Extensive clinical research has concluded that the majority of headaches are a result of dysfunction of the cervical musculature. Beyond a formal diagnosis of migraines and cluster headaches, headache symptoms-even severe ones-are often produced by trigger points and adhesions in the neck, upper back and facial regions. Well documented studies by Travell and Simons illustrate the importance of muscle in treatment of headache pain. This groundbreaking work explains previously misunderstood referral patterns of muscles. Furthermore, it clearly demonstrates how muscle adhesions in the neck produce pain in the jaw, forehead and temporal regions. By comprehensively addressing the structures in both the jaw and cervical regions, skilled TMD physical therapists can significantly reduce the intensity, frequency and duration of debilitating headaches.
The Basis of TMD Rehabilitation
In general, reducing stress on the neck and jaw regions will significantly decrease headache symptoms. This positive outcome is achieved with cessation of irritating parafunction, postural education and stress reduction. Cessation of activities which aggravate the jaw, such as gum chewing and biting of the cheeks, will result in less jaw pain and consequently neck pain. Poor posture and awkward positions of the head are contributing factors in headache manifestation. Although it is most often observed with the use of electronics; workstation, sleep and driving postures uniformly contribute to neck strain and therefore headaches.
Stress is another causative factor of headache pain. While most interventions cannot successfully eliminate stress, physical therapy treatment aims to modify the body’s response to stress. Conscious awareness and reduction of shoulder, neck and jaw tightness during periods anxiety can reduce symptoms. Additionally, education of diaphragmatic breathing techniques and relaxation can reduce headache exacerbations.
Decreasing Acute TMD Inflammation
An essential portion of physical therapy treatment is the initial reduction of headache symptoms. This can be achieved with moist heat, electrical stimulation and cold laser application, which increase blood flow to oxygen deprived tissues. While these interventions typically “feel good,” they also reduce inflammation on the cellular level. Comprehensive headache treatment addresses both cervical and facial structure with interventions designed to passively reduce pain. Modalities are not the permanent solution to headache pain, but the resulting reduced symptoms prepare problematic areas for more advance interventions.
Remodeling Soft Tissue
Soft tissue mobilization and myofascial release techniques are critical elements in the reduction of headache symptoms. Following a thorough assessment, manual treatment aims to decrease muscle strain and compression of the cervical spine. The hands-on portion of physical therapy for headaches involves stretching of the cervical vertebrae and adjacent muscles. Gentle manual traction elongates the spine and counteracts the chronic compression caused by gravity. Range of motion of the cervical spine is restored, lubricating the vertebral joints. Soft tissue structures from the upper trapezius, cervical paraspinals and suboccipital regions are manipulated to reduce adhesion and muscle knots. The muscles in the front portion of the neck are similarly addressed as they are often contacted with forward flexion postures.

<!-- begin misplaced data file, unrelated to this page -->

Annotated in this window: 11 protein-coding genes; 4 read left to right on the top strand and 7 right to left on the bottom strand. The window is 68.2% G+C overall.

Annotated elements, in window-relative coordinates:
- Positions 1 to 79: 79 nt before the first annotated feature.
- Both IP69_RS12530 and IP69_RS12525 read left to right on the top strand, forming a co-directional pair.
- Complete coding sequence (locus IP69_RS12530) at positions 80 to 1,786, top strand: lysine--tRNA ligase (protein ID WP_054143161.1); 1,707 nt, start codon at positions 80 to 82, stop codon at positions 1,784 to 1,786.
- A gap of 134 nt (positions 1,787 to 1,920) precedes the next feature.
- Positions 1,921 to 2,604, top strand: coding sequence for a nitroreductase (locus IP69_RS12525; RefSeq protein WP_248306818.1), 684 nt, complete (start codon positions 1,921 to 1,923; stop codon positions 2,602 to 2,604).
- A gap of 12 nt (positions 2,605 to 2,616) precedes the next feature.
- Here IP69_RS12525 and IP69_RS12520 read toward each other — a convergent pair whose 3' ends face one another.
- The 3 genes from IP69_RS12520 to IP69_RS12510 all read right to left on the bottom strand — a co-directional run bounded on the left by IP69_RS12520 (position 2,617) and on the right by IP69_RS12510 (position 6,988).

A skilled TMD physical therapist is often the first healthcare provider who assesses and addresses the soft tissue in the TMJ regions in relation to headache pain. Musculoskeletal structures of the orofacial region are factors in headache pain. Often, these structures are overlooked when determining the cause of headaches. Physical therapy often eliminates this pain, without the use of pain medicine or more invasive treatment.
An Advanced Treatment
Resolving muscle knots and myofascial adhesions in the neck and facial regions may require aggressive treatment. Dry needling is a minimally invasive procedure in which a solid filament needle is inserted into the muscle directly at a persistent trigger point. While the needle used is similar to acupuncture needle, the technique and methodology varies greatly. The sole purpose of dry needling aims to decrease contraction knots, which are related to the production and maintenance of the pain cycle. These very thin needles and inserted through the skin and can affect deep layers of muscle tissue. Dry needling in the cervical and orofacial region allows TMD physical therapists to address muscles trigger points that have previously been unresponsive to other soft tissue techniques.